MAUREEN GOODENOW: The epidemiological or the phylogenetic analysis data suggests that subtype M crossed into humans somewhere around the beginning of the 19th century, and there are confidence intervals, and there’s some disagreement among investigators on exactly when, but I think that’s a pretty good dating period. The other part of your question is dealing with “could this happen again?” And that’s an interesting question, and we talk about that. The complexity of this transmission, and as you alluded to how the transmission occurred, and the best working hypothesis is that it probably was a transmission during collecting bushmeat, so slaughtering of the animals, you know the virus, it’s a blood transmitted virus, and it got into humans. I don’t think what we see now, or even how it emerged, means that there were only four or five transmissions; there were only four or five cases that we know of where the virus was able to adapt and be transmitted from human to human. So there might very well have been other transmissions but because they weren’t successful from the point of view of being able to be transmitted, we don’t know how many times it occurred. So, could it occur again? Well, you never want to say never.
But given what we know about the mode of transmission, that we know a lot more about surveillance, and the idea of having isolated infections and isolated populations, I think is far less likely now than it was a 100 years ago. The level of connectivity and the level of surveillance worldwide is such that we find things much faster than we ever did before so I think the idea of anything like this recapitulating to this extent with this type of virus and this mode of transmission is unlikely. I think in some ways because we do have so much -- the surveillance globally for all types of disease and infections is so much better than it used to be that I think it really actually is a challenge how to figure out how do we find these rare events before they get to big, especially when you’re looking for something that you don’t know what it is, and by the time it comes out, you know, SARS is one example, but fortunately that was relatively contained and there was a huge and rapid response to that, so I think that’s a good indication that I don’t think that we’ll face something like this quite again. Yes, Bill.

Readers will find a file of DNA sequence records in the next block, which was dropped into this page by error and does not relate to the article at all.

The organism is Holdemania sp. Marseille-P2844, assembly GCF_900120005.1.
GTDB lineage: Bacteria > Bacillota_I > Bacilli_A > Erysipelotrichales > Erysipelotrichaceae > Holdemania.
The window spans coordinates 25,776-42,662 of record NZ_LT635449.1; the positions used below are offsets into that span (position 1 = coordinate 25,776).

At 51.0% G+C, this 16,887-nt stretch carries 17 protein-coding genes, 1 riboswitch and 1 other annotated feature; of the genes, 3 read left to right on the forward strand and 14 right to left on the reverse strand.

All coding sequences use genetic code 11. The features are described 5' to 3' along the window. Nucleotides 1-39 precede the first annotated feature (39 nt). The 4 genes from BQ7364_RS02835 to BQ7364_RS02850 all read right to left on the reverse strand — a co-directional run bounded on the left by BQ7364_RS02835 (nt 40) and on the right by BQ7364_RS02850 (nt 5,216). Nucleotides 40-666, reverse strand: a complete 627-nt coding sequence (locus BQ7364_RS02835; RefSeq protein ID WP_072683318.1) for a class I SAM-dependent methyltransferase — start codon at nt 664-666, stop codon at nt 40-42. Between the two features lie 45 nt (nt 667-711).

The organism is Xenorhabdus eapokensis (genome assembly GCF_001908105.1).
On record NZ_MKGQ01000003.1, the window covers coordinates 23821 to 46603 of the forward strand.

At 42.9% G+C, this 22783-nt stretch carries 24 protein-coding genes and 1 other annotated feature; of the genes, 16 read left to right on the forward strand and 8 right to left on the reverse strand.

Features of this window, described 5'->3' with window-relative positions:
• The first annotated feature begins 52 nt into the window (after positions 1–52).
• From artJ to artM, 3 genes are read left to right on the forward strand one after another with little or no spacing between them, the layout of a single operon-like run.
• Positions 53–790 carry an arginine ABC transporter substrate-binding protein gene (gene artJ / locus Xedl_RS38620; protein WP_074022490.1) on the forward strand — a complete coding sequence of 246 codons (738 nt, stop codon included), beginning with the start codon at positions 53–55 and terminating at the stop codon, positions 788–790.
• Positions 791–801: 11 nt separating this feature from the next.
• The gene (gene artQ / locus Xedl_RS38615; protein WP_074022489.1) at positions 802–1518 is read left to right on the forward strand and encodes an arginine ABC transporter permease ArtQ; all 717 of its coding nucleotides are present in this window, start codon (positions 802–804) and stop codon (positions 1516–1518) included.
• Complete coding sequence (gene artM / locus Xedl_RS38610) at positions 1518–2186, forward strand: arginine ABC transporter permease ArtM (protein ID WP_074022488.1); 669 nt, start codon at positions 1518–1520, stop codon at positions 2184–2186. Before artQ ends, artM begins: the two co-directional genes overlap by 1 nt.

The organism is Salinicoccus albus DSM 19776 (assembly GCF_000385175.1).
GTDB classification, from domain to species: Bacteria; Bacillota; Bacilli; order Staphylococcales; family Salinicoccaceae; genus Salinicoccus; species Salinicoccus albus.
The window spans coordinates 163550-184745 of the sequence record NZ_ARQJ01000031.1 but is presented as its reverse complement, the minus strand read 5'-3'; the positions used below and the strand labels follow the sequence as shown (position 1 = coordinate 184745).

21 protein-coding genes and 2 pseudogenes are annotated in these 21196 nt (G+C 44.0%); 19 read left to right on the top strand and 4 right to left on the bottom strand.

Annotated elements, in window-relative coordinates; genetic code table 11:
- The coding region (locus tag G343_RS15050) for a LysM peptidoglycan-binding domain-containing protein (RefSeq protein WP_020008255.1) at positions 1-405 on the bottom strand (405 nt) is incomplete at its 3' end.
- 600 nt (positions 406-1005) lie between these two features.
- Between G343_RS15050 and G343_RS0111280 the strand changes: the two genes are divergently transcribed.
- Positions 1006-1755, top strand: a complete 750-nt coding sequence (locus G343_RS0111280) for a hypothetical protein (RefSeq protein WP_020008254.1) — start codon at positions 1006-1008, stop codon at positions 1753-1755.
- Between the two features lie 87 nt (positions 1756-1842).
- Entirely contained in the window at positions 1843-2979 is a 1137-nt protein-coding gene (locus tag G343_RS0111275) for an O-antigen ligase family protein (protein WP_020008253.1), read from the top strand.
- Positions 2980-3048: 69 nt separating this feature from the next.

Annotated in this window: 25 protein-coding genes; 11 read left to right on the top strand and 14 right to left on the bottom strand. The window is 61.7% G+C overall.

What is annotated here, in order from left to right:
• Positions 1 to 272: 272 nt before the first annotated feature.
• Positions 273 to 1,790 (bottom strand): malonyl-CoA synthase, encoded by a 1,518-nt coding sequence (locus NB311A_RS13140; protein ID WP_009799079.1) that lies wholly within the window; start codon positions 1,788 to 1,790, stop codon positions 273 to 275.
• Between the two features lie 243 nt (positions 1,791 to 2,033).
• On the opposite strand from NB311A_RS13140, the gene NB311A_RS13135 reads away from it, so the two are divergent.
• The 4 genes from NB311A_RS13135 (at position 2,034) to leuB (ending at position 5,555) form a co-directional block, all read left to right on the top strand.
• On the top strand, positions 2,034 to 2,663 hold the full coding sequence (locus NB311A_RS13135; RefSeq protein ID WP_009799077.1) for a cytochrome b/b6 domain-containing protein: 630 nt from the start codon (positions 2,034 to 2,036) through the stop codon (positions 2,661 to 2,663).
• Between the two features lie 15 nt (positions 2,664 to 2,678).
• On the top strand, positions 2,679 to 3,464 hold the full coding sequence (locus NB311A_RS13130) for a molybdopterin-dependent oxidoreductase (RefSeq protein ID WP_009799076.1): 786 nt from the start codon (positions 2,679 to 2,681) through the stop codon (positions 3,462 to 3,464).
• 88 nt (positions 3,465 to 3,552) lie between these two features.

BILL COLGLAZIER: The Howard Hughes Medical Institute helped to fund a research institute in Durban, focused particularly on co-infections of HIV and TB, serious problem of drug-resistance to TB. I was curious if you had any comments about this problem co-infection, particularly with tuberculosis.
MAUREEN GOODENOW: There’s definitely significant evidence that having both of these infections simultaneously is a bad outcome for both of the diseases. I think they have some common target cells, for example most people think HIV infects, you know it infects the lymphocytes, that’s a particular class of your blood cells. It also infects another class of immune cells called macrophages, and these actually are the targets for TB. So TB actually infects macrophages in the lungs, so I think that the fact that there’s a common target cell could be a part of the explanation for the exacerbation of the clinical outcomes when you have both infections.
I think that the issue of drug resistance, particularly multi-drug resistance in TB is far more serious than the drug resistance -- whatever drug resistance problems we have with HIV. And I think that there issues in terms of potential drug interactions with the drugs you treat for HIV versus the drugs that you use to treat with tuberculosis, and I know there’s been research done and I don’t actually don’t know what the final outcomes are in terms of what the recommended protocols right now, but I think even for a while there was some tendency to think that you should not treat the HIV but treat the TB first, and there’s a lot of complications in terms of that. That’s why I think that it’s good that the triple approach that PEPFAR was originally mandated or authorized to do is now being expanded and there’s a huge effort, not only at the clinical side, but also at the NIH side, in terms of funding research. There’s a lot of incentives for scientists to start to look at the problem beyond their own particular infectious agent and try to get together and look at it as a more common problem, from a more integrated point of few.
QUESTION: Let’s thank Maureen for a good talk.
MAUREEN GOODENOW: Thank you.